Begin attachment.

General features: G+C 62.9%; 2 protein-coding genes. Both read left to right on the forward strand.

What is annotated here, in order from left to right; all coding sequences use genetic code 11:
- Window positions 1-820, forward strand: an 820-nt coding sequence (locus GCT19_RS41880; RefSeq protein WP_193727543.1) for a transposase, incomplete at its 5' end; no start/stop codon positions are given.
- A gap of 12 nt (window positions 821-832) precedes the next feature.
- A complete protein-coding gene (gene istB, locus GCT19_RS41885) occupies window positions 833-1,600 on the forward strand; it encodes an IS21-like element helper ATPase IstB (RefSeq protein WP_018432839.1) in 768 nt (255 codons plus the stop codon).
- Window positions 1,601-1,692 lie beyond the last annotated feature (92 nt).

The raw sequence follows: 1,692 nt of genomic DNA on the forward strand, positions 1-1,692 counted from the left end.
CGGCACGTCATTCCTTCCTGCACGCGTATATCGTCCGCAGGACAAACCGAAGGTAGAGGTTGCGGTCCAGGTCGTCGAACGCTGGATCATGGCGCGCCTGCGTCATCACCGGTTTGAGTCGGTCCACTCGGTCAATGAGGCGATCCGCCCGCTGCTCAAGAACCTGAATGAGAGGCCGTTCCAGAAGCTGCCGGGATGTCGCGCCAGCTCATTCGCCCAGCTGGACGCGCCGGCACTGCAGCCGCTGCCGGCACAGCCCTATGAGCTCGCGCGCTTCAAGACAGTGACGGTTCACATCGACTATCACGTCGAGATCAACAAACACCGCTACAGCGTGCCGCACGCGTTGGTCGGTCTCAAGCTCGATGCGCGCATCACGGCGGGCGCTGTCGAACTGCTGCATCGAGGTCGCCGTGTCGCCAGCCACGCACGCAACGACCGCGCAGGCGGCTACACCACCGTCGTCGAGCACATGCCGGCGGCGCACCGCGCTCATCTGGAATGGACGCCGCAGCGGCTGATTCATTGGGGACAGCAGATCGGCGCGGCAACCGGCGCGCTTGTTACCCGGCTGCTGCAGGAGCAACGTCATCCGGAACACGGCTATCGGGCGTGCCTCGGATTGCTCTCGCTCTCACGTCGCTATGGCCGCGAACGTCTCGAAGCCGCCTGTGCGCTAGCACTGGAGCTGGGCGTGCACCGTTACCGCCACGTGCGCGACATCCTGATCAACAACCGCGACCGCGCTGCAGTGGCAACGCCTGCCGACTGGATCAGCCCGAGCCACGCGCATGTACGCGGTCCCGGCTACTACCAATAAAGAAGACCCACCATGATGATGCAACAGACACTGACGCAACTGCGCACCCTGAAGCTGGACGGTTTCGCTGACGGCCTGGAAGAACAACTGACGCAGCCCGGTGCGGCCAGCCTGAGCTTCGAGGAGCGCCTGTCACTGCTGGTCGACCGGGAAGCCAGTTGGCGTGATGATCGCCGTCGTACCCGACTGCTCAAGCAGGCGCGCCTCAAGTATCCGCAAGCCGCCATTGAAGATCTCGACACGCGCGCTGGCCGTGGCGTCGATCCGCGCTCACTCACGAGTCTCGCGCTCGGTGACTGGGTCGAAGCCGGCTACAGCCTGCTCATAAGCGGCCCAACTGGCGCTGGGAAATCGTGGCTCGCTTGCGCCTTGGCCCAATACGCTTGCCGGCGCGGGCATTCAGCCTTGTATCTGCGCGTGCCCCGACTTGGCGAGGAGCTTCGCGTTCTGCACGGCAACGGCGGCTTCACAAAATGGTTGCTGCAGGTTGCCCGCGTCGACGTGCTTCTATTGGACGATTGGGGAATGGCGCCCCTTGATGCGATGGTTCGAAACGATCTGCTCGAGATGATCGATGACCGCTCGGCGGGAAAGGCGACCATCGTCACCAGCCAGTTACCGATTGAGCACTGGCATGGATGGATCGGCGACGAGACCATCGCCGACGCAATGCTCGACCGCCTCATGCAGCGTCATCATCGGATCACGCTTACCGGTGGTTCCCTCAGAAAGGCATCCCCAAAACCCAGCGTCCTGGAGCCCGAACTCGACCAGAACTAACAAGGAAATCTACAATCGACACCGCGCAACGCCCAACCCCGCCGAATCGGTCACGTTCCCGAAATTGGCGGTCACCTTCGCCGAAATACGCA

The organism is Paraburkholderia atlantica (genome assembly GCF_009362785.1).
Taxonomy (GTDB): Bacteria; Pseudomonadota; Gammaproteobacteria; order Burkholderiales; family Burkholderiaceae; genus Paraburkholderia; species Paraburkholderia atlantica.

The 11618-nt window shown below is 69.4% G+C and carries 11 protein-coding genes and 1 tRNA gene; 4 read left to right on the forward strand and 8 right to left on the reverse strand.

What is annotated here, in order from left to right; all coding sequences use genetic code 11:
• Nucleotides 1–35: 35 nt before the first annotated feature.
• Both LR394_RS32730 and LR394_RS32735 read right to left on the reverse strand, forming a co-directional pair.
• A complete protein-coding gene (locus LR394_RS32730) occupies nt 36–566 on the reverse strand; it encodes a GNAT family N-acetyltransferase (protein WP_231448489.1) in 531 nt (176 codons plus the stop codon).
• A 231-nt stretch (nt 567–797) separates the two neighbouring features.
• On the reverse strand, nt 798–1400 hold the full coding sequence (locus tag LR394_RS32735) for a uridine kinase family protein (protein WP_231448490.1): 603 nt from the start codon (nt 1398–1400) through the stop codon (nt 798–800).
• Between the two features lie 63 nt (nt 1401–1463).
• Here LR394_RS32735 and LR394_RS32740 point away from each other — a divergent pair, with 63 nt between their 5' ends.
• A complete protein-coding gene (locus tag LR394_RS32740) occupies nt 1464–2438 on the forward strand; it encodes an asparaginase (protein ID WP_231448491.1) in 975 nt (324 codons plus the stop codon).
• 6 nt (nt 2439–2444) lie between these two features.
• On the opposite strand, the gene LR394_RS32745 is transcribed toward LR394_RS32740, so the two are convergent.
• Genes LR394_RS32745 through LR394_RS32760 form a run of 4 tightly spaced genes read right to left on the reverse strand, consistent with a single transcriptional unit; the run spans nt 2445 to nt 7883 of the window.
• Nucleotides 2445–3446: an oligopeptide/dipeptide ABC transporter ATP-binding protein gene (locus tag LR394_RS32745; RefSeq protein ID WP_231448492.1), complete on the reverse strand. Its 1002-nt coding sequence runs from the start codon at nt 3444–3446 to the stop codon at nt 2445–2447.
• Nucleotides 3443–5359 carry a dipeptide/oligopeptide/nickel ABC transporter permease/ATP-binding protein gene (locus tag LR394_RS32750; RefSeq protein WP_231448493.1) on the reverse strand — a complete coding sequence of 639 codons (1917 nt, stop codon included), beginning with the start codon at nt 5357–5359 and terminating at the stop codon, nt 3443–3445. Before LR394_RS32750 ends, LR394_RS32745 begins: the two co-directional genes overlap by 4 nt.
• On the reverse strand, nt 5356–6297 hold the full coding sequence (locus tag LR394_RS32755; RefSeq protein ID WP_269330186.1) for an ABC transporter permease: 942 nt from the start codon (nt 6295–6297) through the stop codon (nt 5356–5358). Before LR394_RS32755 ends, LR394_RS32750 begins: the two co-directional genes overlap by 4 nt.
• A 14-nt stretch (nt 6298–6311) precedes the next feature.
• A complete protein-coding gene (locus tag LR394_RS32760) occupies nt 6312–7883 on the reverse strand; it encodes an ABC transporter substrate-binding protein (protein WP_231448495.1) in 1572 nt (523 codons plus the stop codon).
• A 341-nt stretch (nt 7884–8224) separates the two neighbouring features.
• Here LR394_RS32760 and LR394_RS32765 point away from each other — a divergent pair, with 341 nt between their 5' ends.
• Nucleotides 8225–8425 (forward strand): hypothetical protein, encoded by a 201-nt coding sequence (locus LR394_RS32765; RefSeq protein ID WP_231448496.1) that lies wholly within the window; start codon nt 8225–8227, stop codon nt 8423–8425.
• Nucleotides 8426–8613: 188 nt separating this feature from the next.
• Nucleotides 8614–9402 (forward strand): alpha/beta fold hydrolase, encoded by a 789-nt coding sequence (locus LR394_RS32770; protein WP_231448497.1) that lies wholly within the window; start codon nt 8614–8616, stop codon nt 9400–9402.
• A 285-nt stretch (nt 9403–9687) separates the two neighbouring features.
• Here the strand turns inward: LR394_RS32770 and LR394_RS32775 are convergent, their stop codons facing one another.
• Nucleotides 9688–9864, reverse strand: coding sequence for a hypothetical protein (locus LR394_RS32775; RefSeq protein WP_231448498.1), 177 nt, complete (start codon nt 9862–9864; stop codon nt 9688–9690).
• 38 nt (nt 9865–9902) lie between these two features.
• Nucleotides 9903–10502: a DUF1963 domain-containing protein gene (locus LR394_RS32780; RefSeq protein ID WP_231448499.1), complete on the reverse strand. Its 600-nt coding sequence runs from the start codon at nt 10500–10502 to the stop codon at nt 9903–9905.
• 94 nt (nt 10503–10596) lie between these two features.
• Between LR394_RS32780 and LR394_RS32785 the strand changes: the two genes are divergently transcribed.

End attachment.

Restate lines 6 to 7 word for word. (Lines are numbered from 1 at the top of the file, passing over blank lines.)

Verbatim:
- Window positions 1,601-1,692 lie beyond the last annotated feature (92 nt).

The raw sequence follows: 1,692 nt of genomic DNA on the forward strand, positions 1-1,692 counted from the left end.